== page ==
What To Do Per Team
Considering the huge amount of team-oriented management theory on the bookshelves, it is perhaps surprising that in this cognitively-oriented approach, what we do per team is… Nothing!
When each member of the team has good reason to be self-confident, there is no need for bombast competitions, and people do not engage in them (although discussions often become passionate). When each member of the team is able to think juxtapositionally, they are able to find the more general case which subsumes any special case understanding which each of them may have obtained. It is only when people are stuck in focussed attention and insecurity that each person feels the need to deny others’ observations in order to advocate their own. This phenomenon of convergence towards objective reality is exhilarating in it’s power, and justifies DeMarco and Lister’s statements in Peopleware that:
A gelled team is a group of people so strongly knit that the whole is greater than the sum of the parts.
The purpose of a team is not goal attainment but goal alignment.
Goal alignment in software engineering cannot be enforced by pretend threats or pretend fear of disembowlment. If it is, the goal that the team align to will be arbitrary, shallow and incomplete. It takes the multiple perspectives of the whole team to dig down to the general case, and find the goal that will fulfill the requirement.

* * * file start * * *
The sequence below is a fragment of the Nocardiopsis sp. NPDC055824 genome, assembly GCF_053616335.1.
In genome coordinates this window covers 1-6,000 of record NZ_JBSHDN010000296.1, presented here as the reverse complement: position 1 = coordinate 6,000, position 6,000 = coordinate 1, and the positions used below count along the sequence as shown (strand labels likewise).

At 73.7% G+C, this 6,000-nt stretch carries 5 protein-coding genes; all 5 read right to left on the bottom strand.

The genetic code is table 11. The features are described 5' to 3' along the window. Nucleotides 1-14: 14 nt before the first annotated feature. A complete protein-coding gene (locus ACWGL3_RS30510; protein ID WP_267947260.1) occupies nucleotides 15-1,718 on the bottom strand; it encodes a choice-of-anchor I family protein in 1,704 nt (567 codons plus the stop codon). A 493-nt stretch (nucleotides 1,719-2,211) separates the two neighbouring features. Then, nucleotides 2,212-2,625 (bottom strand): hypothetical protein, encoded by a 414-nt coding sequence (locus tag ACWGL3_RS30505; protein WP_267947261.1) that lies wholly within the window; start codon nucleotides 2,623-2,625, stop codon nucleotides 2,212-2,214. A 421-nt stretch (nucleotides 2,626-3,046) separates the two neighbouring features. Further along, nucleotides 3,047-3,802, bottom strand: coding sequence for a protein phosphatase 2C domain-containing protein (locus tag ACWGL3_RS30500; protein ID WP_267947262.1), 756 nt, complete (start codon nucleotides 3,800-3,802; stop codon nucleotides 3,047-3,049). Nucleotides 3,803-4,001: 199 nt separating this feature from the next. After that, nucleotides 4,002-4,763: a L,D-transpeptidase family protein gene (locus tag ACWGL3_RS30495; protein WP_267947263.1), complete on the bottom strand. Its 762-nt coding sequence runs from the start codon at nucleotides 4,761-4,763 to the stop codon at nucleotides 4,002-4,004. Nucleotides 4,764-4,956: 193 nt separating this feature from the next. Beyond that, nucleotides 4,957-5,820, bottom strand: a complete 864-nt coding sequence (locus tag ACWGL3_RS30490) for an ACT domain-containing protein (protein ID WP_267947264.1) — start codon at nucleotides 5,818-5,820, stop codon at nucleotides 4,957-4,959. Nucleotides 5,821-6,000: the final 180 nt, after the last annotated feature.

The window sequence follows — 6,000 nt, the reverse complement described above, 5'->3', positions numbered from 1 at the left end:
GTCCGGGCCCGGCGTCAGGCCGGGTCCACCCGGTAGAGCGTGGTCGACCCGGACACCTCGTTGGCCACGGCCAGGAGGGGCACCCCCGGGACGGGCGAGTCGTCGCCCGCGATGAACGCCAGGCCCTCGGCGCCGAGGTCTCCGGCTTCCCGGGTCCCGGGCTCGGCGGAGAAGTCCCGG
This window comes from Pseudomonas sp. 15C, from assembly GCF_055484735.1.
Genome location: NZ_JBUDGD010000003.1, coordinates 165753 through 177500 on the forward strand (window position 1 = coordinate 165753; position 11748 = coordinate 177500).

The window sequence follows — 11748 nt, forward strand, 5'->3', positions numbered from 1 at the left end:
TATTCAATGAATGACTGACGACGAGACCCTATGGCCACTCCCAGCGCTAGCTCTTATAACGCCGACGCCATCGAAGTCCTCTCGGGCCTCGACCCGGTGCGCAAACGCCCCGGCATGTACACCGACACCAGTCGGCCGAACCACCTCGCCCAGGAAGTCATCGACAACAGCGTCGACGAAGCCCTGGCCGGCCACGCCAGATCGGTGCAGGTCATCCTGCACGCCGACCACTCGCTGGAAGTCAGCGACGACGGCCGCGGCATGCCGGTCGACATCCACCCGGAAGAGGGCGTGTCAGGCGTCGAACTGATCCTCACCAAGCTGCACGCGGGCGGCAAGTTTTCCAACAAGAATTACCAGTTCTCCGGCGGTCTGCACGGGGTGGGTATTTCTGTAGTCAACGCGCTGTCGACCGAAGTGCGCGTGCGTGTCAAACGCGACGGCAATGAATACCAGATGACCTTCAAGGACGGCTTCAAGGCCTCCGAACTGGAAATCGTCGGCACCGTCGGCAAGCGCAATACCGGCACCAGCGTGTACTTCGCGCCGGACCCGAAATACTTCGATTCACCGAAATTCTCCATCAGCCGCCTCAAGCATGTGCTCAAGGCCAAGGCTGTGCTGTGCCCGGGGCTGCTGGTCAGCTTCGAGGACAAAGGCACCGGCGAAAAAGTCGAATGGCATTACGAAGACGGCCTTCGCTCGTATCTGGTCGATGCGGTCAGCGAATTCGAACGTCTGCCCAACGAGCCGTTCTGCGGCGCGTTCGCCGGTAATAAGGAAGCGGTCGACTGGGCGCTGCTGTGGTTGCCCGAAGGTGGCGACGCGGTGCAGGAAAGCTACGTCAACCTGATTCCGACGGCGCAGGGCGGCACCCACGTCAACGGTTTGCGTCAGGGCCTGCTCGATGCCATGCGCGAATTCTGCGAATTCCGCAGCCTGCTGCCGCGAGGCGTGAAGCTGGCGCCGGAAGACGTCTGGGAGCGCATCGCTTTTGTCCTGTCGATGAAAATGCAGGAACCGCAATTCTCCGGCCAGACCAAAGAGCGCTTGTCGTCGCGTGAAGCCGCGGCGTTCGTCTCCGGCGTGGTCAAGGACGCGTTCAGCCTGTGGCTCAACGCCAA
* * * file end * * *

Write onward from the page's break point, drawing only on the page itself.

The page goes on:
Perhaps you find it hard to believe that juxtapositionally thinking people naturally form gelled teams. Consider the open source world. Many open source developers are drawn from the peculiar minority (which I will discuss below) who are better at maintaining juxtapositional thinking, and while they are working they do not suffer any of the stress raising factors that are often perceived as essential to commercial activities. They work without management, and consistently produce software of better quality (smaller, more efficient, more robust, more secure) than commercial offerings.
In light of all this, we can easily see why many kinds of “team building” and “motivational” activities are worse than useless. This is particularly true of exhortations to “do better” without making any positive suggestions as to how. These increase “pressure” - i.e. stress - and are therefore directly counterproductive.